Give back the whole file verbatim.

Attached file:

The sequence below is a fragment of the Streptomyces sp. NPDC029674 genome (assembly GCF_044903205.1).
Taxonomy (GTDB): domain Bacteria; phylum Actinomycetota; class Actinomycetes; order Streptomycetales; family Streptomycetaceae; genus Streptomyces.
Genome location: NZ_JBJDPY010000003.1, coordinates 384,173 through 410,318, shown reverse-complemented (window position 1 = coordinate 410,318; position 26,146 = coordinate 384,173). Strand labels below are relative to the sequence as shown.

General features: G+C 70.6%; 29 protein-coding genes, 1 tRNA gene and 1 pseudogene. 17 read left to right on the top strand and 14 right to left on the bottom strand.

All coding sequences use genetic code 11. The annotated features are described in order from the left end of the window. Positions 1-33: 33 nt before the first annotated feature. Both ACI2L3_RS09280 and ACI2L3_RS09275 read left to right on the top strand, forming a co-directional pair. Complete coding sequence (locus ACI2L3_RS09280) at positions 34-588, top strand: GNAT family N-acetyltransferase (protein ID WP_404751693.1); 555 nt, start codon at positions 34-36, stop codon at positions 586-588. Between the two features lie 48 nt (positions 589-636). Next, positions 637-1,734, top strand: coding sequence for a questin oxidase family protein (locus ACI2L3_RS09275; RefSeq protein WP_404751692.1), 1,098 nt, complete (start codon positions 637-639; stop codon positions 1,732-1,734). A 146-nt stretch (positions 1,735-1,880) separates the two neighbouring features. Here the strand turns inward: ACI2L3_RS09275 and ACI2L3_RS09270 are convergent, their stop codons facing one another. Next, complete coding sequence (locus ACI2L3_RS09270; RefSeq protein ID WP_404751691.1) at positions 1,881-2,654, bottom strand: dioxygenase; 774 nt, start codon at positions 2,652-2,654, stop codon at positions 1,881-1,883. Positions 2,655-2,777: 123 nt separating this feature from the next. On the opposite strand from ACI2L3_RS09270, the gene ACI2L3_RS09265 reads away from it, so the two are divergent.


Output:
The sequence below is a fragment of the Streptomyces sp. NPDC029674 genome (assembly GCF_044903205.1).
Taxonomy (GTDB): domain Bacteria; phylum Actinomycetota; class Actinomycetes; order Streptomycetales; family Streptomycetaceae; genus Streptomyces.
Genome location: NZ_JBJDPY010000003.1, coordinates 384,173 through 410,318, shown reverse-complemented (window position 1 = coordinate 410,318; position 26,146 = coordinate 384,173). Strand labels below are relative to the sequence as shown.

General features: G+C 70.6%; 29 protein-coding genes, 1 tRNA gene and 1 pseudogene. 17 read left to right on the top strand and 14 right to left on the bottom strand.

All coding sequences use genetic code 11. The annotated features are described in order from the left end of the window. Positions 1-33: 33 nt before the first annotated feature. Both ACI2L3_RS09280 and ACI2L3_RS09275 read left to right on the top strand, forming a co-directional pair. Complete coding sequence (locus ACI2L3_RS09280) at positions 34-588, top strand: GNAT family N-acetyltransferase (protein ID WP_404751693.1); 555 nt, start codon at positions 34-36, stop codon at positions 586-588. Between the two features lie 48 nt (positions 589-636). Next, positions 637-1,734, top strand: coding sequence for a questin oxidase family protein (locus ACI2L3_RS09275; RefSeq protein WP_404751692.1), 1,098 nt, complete (start codon positions 637-639; stop codon positions 1,732-1,734). A 146-nt stretch (positions 1,735-1,880) separates the two neighbouring features. Here the strand turns inward: ACI2L3_RS09275 and ACI2L3_RS09270 are convergent, their stop codons facing one another. Next, complete coding sequence (locus ACI2L3_RS09270; RefSeq protein ID WP_404751691.1) at positions 1,881-2,654, bottom strand: dioxygenase; 774 nt, start codon at positions 2,652-2,654, stop codon at positions 1,881-1,883. Positions 2,655-2,777: 123 nt separating this feature from the next. On the opposite strand from ACI2L3_RS09270, the gene ACI2L3_RS09265 reads away from it, so the two are divergent.